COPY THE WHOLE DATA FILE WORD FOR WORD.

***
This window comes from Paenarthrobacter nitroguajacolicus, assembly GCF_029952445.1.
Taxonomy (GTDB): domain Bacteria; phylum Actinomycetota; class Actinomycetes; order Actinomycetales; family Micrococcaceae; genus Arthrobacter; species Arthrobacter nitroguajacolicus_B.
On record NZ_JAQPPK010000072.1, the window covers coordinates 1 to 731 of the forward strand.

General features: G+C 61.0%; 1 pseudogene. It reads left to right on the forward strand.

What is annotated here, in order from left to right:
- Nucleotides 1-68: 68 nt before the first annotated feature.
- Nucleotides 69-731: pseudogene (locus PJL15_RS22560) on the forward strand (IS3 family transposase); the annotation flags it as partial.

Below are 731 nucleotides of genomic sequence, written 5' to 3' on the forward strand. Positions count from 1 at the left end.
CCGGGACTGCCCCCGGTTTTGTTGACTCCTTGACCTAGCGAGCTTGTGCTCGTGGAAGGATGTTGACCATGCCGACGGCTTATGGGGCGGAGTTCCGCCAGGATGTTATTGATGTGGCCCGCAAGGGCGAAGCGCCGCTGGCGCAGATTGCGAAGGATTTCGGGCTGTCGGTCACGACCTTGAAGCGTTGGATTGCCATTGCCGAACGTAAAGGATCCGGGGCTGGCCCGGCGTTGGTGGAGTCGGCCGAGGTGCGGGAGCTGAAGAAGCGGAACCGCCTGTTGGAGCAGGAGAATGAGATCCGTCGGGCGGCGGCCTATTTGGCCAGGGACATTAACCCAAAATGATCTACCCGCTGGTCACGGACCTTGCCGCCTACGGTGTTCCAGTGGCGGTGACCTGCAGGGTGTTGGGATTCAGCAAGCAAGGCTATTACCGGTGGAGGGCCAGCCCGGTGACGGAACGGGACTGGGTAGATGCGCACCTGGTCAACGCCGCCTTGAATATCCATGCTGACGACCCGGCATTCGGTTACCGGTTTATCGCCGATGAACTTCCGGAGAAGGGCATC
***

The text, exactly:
This window comes from Paenarthrobacter nitroguajacolicus, assembly GCF_029952445.1.
Taxonomy (GTDB): domain Bacteria; phylum Actinomycetota; class Actinomycetes; order Actinomycetales; family Micrococcaceae; genus Arthrobacter; species Arthrobacter nitroguajacolicus_B.
On record NZ_JAQPPK010000072.1, the window covers coordinates 1 to 731 of the forward strand.

General features: G+C 61.0%; 1 pseudogene. It reads left to right on the forward strand.

What is annotated here, in order from left to right:
- Nucleotides 1-68: 68 nt before the first annotated feature.
- Nucleotides 69-731: pseudogene (locus PJL15_RS22560) on the forward strand (IS3 family transposase); the annotation flags it as partial.

Below are 731 nucleotides of genomic sequence, written 5' to 3' on the forward strand. Positions count from 1 at the left end.
CCGGGACTGCCCCCGGTTTTGTTGACTCCTTGACCTAGCGAGCTTGTGCTCGTGGAAGGATGTTGACCATGCCGACGGCTTATGGGGCGGAGTTCCGCCAGGATGTTATTGATGTGGCCCGCAAGGGCGAAGCGCCGCTGGCGCAGATTGCGAAGGATTTCGGGCTGTCGGTCACGACCTTGAAGCGTTGGATTGCCATTGCCGAACGTAAAGGATCCGGGGCTGGCCCGGCGTTGGTGGAGTCGGCCGAGGTGCGGGAGCTGAAGAAGCGGAACCGCCTGTTGGAGCAGGAGAATGAGATCCGTCGGGCGGCGGCCTATTTGGCCAGGGACATTAACCCAAAATGATCTACCCGCTGGTCACGGACCTTGCCGCCTACGGTGTTCCAGTGGCGGTGACCTGCAGGGTGTTGGGATTCAGCAAGCAAGGCTATTACCGGTGGAGGGCCAGCCCGGTGACGGAACGGGACTGGGTAGATGCGCACCTGGTCAACGCCGCCTTGAATATCCATGCTGACGACCCGGCATTCGGTTACCGGTTTATCGCCGATGAACTTCCGGAGAAGGGCATC